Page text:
I appreciated the read among my other readings in the field for what it was. For a better read covering multiple theories, see Pugh's "The Atonement: A Way Through The Maze" for a short book with an academic bent, or check out Rutledge's "The Crucifixion: Understanding the Death of Jesus Christ" for a full book that starts with the scriptural images rather than man-made theories.
Mar 12, Ispeakinglish rated it it was amazing. I mean this isn't light reading or anything, but it is a good explanation of the history of the theology of Atonement. Aug 04, Jacob Aitken added it. Triumphing over the powers, July 15, This book provides an historically-faithful alternative to the substitutionary and exemplary models of the atonement. Its strength lies in its presentation of a vivid and robust picture of the work of Christ.
Its the book, not the model weakness is its simplistic reductions of other theologians' thoughts. Overview: The Christus Victor model presents the work of Christ as a triumph over the devil, powers demons , bondage of sin, and the "law. Christ united humanity to his nature to redeem it. He redeemed it still united to his nature on the cross. This is to be contrasted with the Latin views of the atonement, which are narrowly penal.
The Latin views incorporate merit and penance in the atonment model. For Aulen, this move removes the work of God from the work of Christ in redemption. Criticisms of the work: This is why I give it 4 stars. I do not think he dealt as fairly with St Anselm as he could have. Aulen also used language that begged the question in favor of his position. Aside from the above criticisms, this is a paradigm-shifting book. Mar 27, James rated it really liked it. I finally got around to reading this book.
Aulen's stated purpose is to outline the classic view of the atonement and to compare it to the objective latin model and the subjective exemplar model. Aulen does an excellent job of describing the patriotic view and the development of penal substitution. One major difference he sees between the classic model and the later penal models is an emphasis on Christ's divinity in the former and Christ's humanity in the latter.
The classic view posits tha I finally got around to reading this book. The classic view posits that Christ's incarnation and atonement was God's way of defeating the demonic powers that held humanity captive from within. In the satisfaction model, God becomes man in order to pay the penalty due sinful humanity.
Both of these models are objective, but while the penal view rescues humanity from God's punishment, the Christus Victor view sees the atonement as rescuing humanity from demonic oppression.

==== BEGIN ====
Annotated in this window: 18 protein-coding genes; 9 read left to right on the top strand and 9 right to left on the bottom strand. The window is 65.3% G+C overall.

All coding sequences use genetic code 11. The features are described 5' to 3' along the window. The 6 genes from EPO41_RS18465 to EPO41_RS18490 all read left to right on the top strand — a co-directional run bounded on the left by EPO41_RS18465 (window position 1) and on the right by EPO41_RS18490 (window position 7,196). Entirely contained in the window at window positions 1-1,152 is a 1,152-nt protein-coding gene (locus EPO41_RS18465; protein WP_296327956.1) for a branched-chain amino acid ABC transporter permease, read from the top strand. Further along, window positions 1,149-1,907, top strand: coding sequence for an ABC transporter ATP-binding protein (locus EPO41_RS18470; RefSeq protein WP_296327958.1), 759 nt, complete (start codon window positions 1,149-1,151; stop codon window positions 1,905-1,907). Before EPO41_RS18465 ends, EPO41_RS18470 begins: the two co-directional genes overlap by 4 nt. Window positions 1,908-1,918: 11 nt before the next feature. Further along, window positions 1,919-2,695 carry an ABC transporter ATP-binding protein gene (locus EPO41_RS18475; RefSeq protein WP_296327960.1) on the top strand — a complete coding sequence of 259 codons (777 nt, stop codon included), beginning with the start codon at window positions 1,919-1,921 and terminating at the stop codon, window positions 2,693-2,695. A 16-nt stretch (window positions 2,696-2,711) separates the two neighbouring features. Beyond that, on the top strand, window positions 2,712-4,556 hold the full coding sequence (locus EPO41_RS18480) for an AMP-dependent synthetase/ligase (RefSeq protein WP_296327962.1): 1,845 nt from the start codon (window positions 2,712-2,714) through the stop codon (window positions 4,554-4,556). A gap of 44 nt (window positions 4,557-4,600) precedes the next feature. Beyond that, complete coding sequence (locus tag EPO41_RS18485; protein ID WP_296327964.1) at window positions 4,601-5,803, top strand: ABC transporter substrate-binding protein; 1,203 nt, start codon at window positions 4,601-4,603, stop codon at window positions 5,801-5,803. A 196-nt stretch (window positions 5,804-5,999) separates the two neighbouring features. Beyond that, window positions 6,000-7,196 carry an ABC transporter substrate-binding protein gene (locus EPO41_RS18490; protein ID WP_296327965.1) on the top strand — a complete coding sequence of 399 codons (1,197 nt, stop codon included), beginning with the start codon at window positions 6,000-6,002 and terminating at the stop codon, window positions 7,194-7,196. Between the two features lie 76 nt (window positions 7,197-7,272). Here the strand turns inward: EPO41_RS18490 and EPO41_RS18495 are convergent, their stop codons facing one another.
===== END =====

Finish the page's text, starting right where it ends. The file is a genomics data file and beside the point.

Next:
Aulen deals less with the subjective view, though he treats its main proponents. Before Aulen wrote this book, the Latin and subjective models were treated like a binary in atonement views. Aulen helped us recover the patriots and Luther's view.
Important for its day, this book is now largely discredited.
BOOK REVIEW: Christus Victor by Gustaf Aulen
The aim of this book is described by the author, as an attempt to articulate a historical study of the three main ideas of the atonement. Aulen actually spends more time defining, comparing and contrasting two of these views. The first view, he calls the classic view which he argues was held by the Early Church. The second view, he describes as the Latin view. Aulen says that this view overtook the classic view at some point in earlier church history.
Christus Victor: The Salvation of God and the Cross of Christ
Recapitulation Patristic. Governmental Arminian. The Orthodox Church still holds to the atonement view, based upon their understanding of the atonement put forward by Irenaeus, called " recapitulation ", Jesus became what we are so that we could become what he is. He points to the emerging theology of penance in the Latin Church as the root of Anselm's ideas, particularly in the writings of St. In Anselm's logical but revolutionary extension of penance theology, God is unable or unwilling to pardon humanity without having his Kingship honored by a payment of blood, later this would take the form of "penal substitution", the Reformation idea that God's justice, not his honor, is at stake in the atonement. Since only a man can fulfill mankind's obligations to the Law and to God, Christ must become a man in order to offer perfect penance to God.
Origin of Christus Victor — The book Christus Victor originated from a series of lectures delivered at the University of Uppsala in Sweden in xxi. I myself wonder if he is somewhat disingenuous. His bias is oozing through the text. It is the truly Christian view because, as his historical count seeks to demonstrate, it is the view found in the New Testament, articulated by the early church fathers, and recovered by the thoroughly evangelical Luther.
His most famous work — Christus Victor — followed in , with an English translation in He was the president of the Royal Swedish Academy of Music — He published an autobiography — "My ninety-six years: happenings and thoughts" — in and died two years later on 16 December at the age of His book Christus Victor  has established itself as one of the key reference points in contemporary discussion.